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Republican Tennessee House Speaker To Resign After Lewd And Sexist Texts

Tennessee Republican Glen Casada says he will resign as state House speaker after exchanging inappropriate and offensive text conversations with a former aide.
Stephen Jerkins
Tennessee Republican Glen Casada says he will resign as state House speaker after exchanging inappropriate and offensive text conversations with a former aide.

Tennessee House Speaker Glen Casada, a Republican, said on Tuesday he plans to step down from his position after lewd and racist text messages between him and his former chief of staff were leaked to the media.

Casada's decision comes hours after the House Republican Caucus cast an unprecedented 45-24 no-confidence vote for the speaker.

"When I return to town on June 3, I will meet with caucus leadership to determine the best date for me to resign as speaker," Casada said Tuesday.

Opposition to his leadership snowballed after texts were leaked to the media in which Casada and his now-former chief of staff, Cade Cothren, traded lewd remarks. Sent in the summer of 2016, the messages show Casada egging on the aide as he bragged about a sexual encounter in a restaurant bathroom, as one example.

The leaks also included a text message in which Cothren disparaged African Americans, calling black people "idiots." Only one of those went to Casada, and it is not clear whether he responded.

Casada first questioned the authenticity of the texts, then wrote them off in an interview as "locker room talk." Finally, Casada conceded that the texts were real, and he apologized.

The speaker has served nearly 20 years in the state House of Representatives and been a top leader for more than a decade.

He joined the Legislature when it was still run by Democrats, and his accomplishments include helping to build the Republican Party's nearly three-quarters majority in the state House. A skilled campaigner and fundraiser, Casada has assisted in the recruitment and strategies of dozens of Republican lawmakers.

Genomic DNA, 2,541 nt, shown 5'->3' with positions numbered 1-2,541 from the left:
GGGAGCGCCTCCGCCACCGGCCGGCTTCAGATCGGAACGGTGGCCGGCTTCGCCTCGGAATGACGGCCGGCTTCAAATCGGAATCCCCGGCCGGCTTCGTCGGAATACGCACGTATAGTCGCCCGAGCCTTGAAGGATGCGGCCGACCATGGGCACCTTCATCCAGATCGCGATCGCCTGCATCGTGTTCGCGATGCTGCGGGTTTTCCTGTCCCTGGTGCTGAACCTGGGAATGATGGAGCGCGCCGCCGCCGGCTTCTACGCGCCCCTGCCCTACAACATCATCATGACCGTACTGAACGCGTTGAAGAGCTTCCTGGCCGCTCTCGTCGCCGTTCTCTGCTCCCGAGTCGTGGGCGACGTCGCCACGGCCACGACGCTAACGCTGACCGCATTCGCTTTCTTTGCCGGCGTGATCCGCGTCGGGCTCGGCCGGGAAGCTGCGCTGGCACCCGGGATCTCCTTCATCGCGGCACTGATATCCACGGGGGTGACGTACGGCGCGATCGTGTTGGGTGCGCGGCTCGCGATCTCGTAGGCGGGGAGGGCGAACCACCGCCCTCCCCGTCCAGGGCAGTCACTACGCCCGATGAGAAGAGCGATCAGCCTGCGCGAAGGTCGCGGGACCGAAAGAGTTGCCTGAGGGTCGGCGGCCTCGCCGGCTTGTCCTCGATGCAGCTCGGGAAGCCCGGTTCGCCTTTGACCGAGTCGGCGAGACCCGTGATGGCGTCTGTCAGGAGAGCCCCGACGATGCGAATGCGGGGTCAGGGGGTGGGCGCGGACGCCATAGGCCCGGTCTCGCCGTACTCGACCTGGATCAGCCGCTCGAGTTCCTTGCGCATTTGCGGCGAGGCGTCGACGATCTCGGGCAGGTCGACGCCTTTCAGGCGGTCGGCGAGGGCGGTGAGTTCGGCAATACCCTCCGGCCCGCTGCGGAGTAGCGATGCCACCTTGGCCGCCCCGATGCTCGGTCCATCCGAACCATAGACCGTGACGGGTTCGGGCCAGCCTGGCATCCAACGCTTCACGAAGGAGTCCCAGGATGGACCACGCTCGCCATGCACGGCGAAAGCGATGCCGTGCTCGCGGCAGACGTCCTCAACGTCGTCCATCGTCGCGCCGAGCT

But rumors have swirled around his personal life for years. While running for House majority leader in 2016, Casada publicly denied rumors that he had an extramarital affair.

Casada has since divorced, and in an interview with WPLN shortly before he was formally named speaker, Casada said he was willing to face scrutiny.

"You don't see me hide," Casada said. "My life is an open life, and just watch how I live."

He is expected to resign from leadership in the coming weeks.

Copyright 2021 WPLN News. To see more, visit .

Chas joined WPLN in 2015 after eight years with The Tennessean, including more than five years as the newspaper's statehouse reporter.Chas has also covered communities, politics and business in Massachusetts and Washington, D.C. Chas grew up in South Carolina and attended Columbia University in New York, where he studied economics and journalism. Outside of work, he's a dedicated distance runner, having completed a dozen marathons
Sergio Martínez-Beltrán is Nashville Public Radio’s political reporter. Prior to moving to Nashville, Sergio covered education for the Standard-Examiner newspaper in Ogden, Utah. He is a Puerto Rico native and his work has also appeared on NPR station WKAR, San Antonio Express-News, Inter News Service, GFR Media and WMIZ 1270 AM.